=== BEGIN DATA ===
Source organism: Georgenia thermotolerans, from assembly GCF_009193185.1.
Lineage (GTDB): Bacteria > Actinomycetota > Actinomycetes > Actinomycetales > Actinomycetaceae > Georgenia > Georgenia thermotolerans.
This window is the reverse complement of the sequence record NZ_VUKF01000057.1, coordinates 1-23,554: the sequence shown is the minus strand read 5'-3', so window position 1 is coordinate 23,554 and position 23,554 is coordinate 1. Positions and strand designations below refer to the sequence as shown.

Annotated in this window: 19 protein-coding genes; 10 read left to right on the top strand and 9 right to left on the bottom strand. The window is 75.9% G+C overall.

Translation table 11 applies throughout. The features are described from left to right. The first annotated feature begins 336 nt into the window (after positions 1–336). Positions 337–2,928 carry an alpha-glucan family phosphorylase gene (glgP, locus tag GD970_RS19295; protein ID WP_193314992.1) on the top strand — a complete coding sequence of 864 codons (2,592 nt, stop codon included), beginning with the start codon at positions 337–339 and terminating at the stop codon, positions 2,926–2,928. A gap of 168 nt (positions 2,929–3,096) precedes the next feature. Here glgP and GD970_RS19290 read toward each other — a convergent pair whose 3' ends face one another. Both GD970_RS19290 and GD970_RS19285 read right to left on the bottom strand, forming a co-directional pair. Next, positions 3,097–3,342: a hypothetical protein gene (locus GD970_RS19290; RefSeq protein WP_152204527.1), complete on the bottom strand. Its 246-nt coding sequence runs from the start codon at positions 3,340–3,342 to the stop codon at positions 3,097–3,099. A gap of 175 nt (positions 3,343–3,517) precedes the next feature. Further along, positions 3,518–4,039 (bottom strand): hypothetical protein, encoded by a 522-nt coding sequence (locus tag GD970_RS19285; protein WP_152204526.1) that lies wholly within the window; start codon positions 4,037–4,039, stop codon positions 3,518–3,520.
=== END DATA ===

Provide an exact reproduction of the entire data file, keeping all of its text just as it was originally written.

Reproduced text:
Source organism: Georgenia thermotolerans, from assembly GCF_009193185.1.
Lineage (GTDB): Bacteria > Actinomycetota > Actinomycetes > Actinomycetales > Actinomycetaceae > Georgenia > Georgenia thermotolerans.
This window is the reverse complement of the sequence record NZ_VUKF01000057.1, coordinates 1-23,554: the sequence shown is the minus strand read 5'-3', so window position 1 is coordinate 23,554 and position 23,554 is coordinate 1. Positions and strand designations below refer to the sequence as shown.

Annotated in this window: 19 protein-coding genes; 10 read left to right on the top strand and 9 right to left on the bottom strand. The window is 75.9% G+C overall.

Translation table 11 applies throughout. The features are described from left to right. The first annotated feature begins 336 nt into the window (after positions 1–336). Positions 337–2,928 carry an alpha-glucan family phosphorylase gene (glgP, locus tag GD970_RS19295; protein ID WP_193314992.1) on the top strand — a complete coding sequence of 864 codons (2,592 nt, stop codon included), beginning with the start codon at positions 337–339 and terminating at the stop codon, positions 2,926–2,928. A gap of 168 nt (positions 2,929–3,096) precedes the next feature. Here glgP and GD970_RS19290 read toward each other — a convergent pair whose 3' ends face one another. Both GD970_RS19290 and GD970_RS19285 read right to left on the bottom strand, forming a co-directional pair. Next, positions 3,097–3,342: a hypothetical protein gene (locus GD970_RS19290; RefSeq protein WP_152204527.1), complete on the bottom strand. Its 246-nt coding sequence runs from the start codon at positions 3,340–3,342 to the stop codon at positions 3,097–3,099. A gap of 175 nt (positions 3,343–3,517) precedes the next feature. Further along, positions 3,518–4,039 (bottom strand): hypothetical protein, encoded by a 522-nt coding sequence (locus tag GD970_RS19285; protein WP_152204526.1) that lies wholly within the window; start codon positions 4,037–4,039, stop codon positions 3,518–3,520.